Motion for Leave to Amend Complaint after Adverse Judgment Not Decided under Liberal Standards of Rule 15 But Stricter Requirements of Rule 59 or 60

C & L Ward Bros. Co. v. Outsource Solutions, Inc., 2013 U.S. App. LEXIS 24468 (6th Cir. Dec. 3, 2013):

I. MOTION FOR LEAVE TO AMEND THE COMPLAINT

Ward claims that the district court should have granted its motion to amend the complaint brought in its Motion for Post-Judgment Relief, due to the liberal standard mandated by Rule 15, which states that "[t]he court should freely give leave when justice so requires." Fed. R. Civ. P. 15(a)(2). We review a district court's denial of a motion for leave to amend for abuse of discretion. Evans v. Pearson Enters., Inc., 434 F.3d 839, 853 (6th Cir. 2006).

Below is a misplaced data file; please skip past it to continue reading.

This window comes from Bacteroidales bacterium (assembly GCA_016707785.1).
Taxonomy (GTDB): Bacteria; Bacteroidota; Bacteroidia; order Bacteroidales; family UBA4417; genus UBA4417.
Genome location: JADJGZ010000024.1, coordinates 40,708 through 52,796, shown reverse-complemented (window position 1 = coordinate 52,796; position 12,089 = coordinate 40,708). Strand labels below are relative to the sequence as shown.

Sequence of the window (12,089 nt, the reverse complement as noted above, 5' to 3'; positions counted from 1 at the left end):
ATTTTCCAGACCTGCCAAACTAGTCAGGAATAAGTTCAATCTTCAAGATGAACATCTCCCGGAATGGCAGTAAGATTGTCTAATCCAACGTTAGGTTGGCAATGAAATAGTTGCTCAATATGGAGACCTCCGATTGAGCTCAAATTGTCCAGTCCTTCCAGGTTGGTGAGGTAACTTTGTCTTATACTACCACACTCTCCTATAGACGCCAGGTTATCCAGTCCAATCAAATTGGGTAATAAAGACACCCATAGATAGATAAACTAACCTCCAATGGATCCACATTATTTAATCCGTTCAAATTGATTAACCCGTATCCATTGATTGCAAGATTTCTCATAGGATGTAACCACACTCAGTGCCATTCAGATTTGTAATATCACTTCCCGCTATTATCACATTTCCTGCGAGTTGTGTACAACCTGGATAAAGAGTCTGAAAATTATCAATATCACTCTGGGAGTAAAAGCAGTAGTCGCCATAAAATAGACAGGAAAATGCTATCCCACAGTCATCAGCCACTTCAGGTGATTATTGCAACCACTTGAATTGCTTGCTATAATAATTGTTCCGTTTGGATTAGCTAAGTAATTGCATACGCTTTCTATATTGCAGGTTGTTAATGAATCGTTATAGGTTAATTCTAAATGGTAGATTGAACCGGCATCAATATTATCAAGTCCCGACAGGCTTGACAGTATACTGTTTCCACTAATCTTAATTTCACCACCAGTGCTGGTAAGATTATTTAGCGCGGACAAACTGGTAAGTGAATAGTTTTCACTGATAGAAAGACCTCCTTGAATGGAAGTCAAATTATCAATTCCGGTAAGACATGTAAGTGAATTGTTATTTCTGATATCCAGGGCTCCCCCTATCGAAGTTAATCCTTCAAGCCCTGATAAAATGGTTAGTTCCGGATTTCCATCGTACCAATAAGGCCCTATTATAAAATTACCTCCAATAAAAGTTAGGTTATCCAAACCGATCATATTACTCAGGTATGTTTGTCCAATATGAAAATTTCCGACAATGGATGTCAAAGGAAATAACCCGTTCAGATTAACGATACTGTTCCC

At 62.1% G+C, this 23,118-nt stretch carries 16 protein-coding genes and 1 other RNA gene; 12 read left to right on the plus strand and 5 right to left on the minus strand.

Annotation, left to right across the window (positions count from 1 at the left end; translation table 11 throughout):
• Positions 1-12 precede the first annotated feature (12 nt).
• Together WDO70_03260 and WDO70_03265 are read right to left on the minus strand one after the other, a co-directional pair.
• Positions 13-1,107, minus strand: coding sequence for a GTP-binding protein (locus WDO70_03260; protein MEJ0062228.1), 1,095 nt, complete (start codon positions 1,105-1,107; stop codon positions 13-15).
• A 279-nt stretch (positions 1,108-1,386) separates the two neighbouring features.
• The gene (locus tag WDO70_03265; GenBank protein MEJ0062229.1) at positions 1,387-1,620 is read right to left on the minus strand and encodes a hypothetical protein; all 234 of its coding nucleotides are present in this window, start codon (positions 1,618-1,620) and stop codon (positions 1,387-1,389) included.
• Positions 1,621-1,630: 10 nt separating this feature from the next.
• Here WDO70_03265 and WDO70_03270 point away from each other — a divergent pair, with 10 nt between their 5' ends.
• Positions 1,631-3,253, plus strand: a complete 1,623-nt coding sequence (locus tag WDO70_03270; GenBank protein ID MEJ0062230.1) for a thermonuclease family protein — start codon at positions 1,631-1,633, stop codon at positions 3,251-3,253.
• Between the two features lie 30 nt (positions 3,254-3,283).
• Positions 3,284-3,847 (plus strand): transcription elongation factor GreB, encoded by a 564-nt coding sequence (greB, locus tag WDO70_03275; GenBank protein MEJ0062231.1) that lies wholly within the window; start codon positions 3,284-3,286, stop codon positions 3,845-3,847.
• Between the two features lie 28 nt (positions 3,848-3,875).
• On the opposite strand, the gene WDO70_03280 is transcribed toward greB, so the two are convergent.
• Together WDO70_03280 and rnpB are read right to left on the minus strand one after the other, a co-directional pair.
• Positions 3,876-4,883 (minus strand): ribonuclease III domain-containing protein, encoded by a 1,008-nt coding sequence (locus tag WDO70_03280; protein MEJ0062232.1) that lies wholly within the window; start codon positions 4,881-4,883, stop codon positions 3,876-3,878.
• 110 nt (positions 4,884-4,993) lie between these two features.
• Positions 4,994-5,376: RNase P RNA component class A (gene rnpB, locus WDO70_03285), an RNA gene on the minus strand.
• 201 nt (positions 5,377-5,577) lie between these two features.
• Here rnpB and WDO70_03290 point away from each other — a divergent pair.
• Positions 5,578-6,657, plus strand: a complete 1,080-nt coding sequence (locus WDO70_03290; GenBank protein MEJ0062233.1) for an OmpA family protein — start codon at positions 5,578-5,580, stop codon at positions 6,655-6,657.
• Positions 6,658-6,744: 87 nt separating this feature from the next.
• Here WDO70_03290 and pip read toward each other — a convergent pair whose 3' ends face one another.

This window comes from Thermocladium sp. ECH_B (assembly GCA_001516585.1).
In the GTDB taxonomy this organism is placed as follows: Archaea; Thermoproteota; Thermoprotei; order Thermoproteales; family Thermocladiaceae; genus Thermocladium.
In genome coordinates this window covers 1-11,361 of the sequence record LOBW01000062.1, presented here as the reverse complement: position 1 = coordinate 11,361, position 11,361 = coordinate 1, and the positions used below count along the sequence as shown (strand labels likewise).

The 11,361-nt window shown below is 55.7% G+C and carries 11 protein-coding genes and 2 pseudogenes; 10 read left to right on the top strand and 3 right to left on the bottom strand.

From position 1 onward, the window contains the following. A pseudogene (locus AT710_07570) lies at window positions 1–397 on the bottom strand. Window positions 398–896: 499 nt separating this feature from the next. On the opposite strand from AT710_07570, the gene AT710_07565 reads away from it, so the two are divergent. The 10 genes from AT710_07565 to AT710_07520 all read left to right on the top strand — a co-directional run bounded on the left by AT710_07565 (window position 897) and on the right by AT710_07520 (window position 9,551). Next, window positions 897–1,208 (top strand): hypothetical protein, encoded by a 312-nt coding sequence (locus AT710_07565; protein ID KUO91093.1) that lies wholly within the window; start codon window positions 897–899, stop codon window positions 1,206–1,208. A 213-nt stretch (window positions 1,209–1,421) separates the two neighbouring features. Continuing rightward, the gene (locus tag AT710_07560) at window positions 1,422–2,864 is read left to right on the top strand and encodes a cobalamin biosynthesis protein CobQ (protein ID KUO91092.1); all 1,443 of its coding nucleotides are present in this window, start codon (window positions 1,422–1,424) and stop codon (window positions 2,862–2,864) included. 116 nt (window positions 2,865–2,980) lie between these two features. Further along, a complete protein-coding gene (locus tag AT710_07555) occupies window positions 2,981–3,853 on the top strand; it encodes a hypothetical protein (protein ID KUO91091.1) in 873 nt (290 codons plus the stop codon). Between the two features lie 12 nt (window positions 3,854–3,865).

The district court appropriately denied the Rule 15 motion, because, "[w]hen a party seeks to amend a complaint after an adverse judgment, it [] must shoulder a heavier burden. Instead of meeting only the modest requirements of Rule 15, the claimant must meet the requirements for reopening a case established by Rules 59 or 60."  Leisure Caviar, LLC v. U.S. Fish & Wildlife Serv., 616 F.3d 612, 616 (6th Cir. 2010). Therefore, after the district court dismissed Ward's initial action, "the court must first reopen their case in order to grant leave to . . . submit an amended complaint." In re Ferro Corp. Derivative Litig., 511 F.3d 611, 624 (6th Cir. 2008). After dismissing the case, the district court here never reopened the case pursuant to Rules 59 or 60, so it did not abuse its discretion in denying the Rule 15 motion. Id.

 

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